Former Texas power chief blames governor for winter storm industry costs

24 February | Infrastructure

The former CEO of Texas’ power regulator has told a court that the decision to keep wholesale power prices at maximum during winter storms last year came from the US state’s governor.

Bill Magness, former CEO of the Electric Reliability Council of Texas (ERCOT), testified that Republican Governor Greg Abbott had instructed him to keep prices up. He alleged that DeAnn Walker, former chair of the state’s Public Utility Commission, relayed the message from Abbott: “She told me the governor had conveyed to her if we emerged from rotating outages it was imperative they not resume.”

In early 2021, a blizzard in Texas took significant amounts of power generation out of operation. ERCOT kept wholesale power prices at $9,000/MWh to suppress power use while the state’s generation capacity recovered.

The alleged instruction from Abbott caused ERCOT to keep prices high for longer than it may have otherwise, devastating the finances of utilities in the area. Several of these utilities are now passing through bankruptcy courts, where Magness testified.

Magness’ statement contradicts governor spokesperson Mark Miner, who last year said that Abbott was not involved “in any way”. During the storm, Abbott sent an aide to ERCOT’s operations centre during the crisis, though Miner said this was based on a belief that the regulator was spreading “disinformation”.

Abbott has since denied giving this order. Political opponent Beto O’Rourke has used the testimony to his advantage, saying the governor “once again put the profits of his donors over the people of this state”.

24 February | Renewables

UK Government to fund renewable energy storage technologies

The UK Government has announced funding to install new renewable energy storage technologies in the country.

As part of this initiative, the government has awarded $9m (£6.7m) to 24 projects across the country under the Longer Duration Energy Storage competition, which is worth $91m (£68m) in total. The funding is intended to support the development of new energy storage technologies and help the UK transition to renewable energy sources, while also encouraging private investment and creating green jobs.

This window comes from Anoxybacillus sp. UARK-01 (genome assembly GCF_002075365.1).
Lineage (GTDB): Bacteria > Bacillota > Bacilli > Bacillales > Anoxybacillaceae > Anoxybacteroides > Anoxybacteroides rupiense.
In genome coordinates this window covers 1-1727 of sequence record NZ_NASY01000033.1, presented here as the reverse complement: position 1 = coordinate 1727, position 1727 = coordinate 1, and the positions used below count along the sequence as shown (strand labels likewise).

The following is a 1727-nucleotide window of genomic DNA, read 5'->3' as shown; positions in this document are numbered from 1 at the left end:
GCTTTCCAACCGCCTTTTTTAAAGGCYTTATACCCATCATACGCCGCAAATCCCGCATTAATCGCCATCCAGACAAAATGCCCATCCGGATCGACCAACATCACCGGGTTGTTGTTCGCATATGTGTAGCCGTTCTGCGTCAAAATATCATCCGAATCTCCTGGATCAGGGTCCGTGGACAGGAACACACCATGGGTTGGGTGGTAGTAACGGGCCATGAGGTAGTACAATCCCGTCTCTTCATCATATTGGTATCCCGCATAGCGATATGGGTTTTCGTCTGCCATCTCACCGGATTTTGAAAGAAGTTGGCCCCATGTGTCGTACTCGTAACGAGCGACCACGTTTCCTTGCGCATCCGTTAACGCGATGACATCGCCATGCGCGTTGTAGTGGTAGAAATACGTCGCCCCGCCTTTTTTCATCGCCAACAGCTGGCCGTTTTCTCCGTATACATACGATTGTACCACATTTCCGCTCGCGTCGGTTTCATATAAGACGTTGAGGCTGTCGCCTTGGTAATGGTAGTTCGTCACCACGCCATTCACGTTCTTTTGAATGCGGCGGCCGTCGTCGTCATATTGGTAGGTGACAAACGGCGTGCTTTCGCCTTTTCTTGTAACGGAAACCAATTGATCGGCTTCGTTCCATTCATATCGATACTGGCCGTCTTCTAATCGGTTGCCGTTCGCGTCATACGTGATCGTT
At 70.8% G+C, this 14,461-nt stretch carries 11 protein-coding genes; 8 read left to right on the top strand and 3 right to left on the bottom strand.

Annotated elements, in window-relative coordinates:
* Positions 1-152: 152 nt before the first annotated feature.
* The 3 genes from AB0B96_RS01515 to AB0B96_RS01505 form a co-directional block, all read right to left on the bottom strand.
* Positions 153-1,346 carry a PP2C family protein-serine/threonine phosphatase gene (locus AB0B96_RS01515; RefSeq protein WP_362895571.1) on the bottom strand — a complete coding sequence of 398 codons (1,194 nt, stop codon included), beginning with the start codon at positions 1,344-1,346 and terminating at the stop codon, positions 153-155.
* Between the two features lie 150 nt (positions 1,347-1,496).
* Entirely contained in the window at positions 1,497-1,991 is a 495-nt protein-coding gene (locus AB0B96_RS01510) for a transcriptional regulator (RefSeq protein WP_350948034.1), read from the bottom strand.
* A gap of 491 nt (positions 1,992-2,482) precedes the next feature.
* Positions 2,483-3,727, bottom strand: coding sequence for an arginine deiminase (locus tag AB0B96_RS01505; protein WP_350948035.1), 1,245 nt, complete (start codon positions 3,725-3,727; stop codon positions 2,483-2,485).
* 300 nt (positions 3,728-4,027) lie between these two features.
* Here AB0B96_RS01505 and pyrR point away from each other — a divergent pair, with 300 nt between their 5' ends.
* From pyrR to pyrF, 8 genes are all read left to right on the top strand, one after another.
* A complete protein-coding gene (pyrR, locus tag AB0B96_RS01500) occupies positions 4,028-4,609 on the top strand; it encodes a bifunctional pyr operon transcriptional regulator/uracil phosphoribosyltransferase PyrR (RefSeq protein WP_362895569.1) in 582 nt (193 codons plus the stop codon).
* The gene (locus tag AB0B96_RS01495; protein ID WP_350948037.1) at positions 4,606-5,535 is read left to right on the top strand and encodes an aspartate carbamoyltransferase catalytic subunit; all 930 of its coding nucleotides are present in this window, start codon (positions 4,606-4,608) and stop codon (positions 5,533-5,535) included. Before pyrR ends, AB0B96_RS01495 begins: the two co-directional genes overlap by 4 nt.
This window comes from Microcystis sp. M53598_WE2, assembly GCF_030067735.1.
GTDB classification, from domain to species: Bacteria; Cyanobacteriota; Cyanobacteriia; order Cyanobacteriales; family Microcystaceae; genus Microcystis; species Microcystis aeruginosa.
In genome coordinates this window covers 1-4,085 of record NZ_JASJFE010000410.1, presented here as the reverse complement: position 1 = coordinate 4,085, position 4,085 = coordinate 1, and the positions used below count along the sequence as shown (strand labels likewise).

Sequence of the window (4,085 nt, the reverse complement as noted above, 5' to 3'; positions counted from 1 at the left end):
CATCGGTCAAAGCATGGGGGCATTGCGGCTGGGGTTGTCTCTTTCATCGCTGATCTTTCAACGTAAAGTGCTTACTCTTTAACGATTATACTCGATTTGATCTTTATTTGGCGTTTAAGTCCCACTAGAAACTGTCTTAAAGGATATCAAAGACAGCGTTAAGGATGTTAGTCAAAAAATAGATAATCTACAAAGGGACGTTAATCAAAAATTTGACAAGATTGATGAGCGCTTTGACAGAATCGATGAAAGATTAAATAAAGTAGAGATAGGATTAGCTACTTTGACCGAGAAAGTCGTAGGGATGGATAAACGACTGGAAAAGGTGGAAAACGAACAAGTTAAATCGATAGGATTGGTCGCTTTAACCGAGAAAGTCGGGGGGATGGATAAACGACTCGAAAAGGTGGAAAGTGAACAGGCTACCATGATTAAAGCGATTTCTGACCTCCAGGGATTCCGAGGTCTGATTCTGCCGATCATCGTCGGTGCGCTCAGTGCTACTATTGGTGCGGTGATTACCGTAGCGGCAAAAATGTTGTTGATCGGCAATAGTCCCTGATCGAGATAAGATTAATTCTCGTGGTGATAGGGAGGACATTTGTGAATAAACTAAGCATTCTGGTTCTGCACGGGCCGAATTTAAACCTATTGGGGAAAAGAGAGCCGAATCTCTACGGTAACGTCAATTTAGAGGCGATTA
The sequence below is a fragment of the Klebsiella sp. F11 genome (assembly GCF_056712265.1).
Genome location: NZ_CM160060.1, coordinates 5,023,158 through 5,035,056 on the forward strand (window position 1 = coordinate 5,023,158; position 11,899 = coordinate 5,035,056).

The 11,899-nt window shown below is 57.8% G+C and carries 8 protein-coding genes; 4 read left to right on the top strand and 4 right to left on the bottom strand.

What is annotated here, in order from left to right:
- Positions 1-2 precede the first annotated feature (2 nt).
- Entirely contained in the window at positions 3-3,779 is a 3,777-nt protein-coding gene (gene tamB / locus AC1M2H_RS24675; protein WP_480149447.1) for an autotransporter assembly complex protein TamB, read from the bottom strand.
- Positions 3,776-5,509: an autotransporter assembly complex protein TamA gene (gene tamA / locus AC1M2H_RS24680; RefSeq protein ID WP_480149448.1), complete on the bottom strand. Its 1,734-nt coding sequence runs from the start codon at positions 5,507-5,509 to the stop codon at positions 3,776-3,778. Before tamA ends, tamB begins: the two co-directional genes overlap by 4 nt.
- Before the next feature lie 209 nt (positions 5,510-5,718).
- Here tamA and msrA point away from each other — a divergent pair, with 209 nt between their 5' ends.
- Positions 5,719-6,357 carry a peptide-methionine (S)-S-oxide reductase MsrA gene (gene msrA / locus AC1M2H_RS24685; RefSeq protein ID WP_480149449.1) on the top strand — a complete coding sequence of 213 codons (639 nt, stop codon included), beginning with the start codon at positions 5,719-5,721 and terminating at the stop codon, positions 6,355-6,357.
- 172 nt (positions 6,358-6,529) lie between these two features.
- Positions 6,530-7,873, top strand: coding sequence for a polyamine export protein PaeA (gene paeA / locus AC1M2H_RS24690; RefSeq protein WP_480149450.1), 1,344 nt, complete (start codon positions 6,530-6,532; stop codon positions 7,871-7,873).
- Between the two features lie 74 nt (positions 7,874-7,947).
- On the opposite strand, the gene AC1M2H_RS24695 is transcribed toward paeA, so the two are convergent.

Among the energy storage projects that have received funding are Sunamp’s EXTEND thermal battery project in Scotland and FlexiTanker, a thermal and compressed air energy storage project in England developed by Cheesecake Energy.

New energy storage technologies developed under the programme’s first phase can use stored energy as heat or electricity, or a low-carbon energy carrier such as hydrogen.

In its second phase, funding will be given to projects that demonstrate higher potential in the first phase.

Companies developing these projects will be supported in building and demonstrating their technology completely.

UK Energy and Climate Change Minister Greg Hands said: “Driving forward energy storage technologies will be vital in our transition towards cheap, clean and secure renewable energy. It will allow us to extract the full benefit from our home-grown renewable energy sources, drive down costs and end our reliance on volatile and expensive fossil fuels.”

23 February | Projects

TenneT invites tenders for three offshore grid connections

Netherlands-based transmission system operator TenneT has launched tendering procedures for building three offshore grid connections, with 2GW of total capacity, in the North Sea.

The company plans to award the contracts for the BalWin1, BalWin2 and BalWin3 connections, located offshore from Lower Saxony, in the third quarter of next year. The offshore grid connections are part of TenneT’s 2GW Program initiative, which seeks to expedite Europe’s energy transition.

TenneT said that this infrastructure will transmit the same amount of energy with half as many grid connections, helping to conserve resources and minimise impacts on the environment.

The three projects in the German North Sea will have the capacity to supply clean energy to 7.5 million households in total. BalWin1 is expected to be completed in 2029, while BalWin2 and BalWin3 are due to be ready for operations the following year.

The company has commissioned an international consortium to build sea and land converter stations for BorWin6, a 235km grid connection system of offshore wind farms in the German North Sea. The BorWin6 system has a total transmission capacity of 980MW and is expected to be commissioned in 2027.

The company’s chief operating officer Tim Meyerjürgens said: “The 2GW Program will be a key pillar of our offshore strategy while helping to advance the energy transition in Europe more quickly and efficiently.”

23 February | Hydrogen

Mitsubishi Power to build hydrogen demonstration plant in Japan

Japan-based power company Mitsubishi Power has unveiled plans to establish the Takasago Hydrogen Park in Hyogo Prefecture, Japan.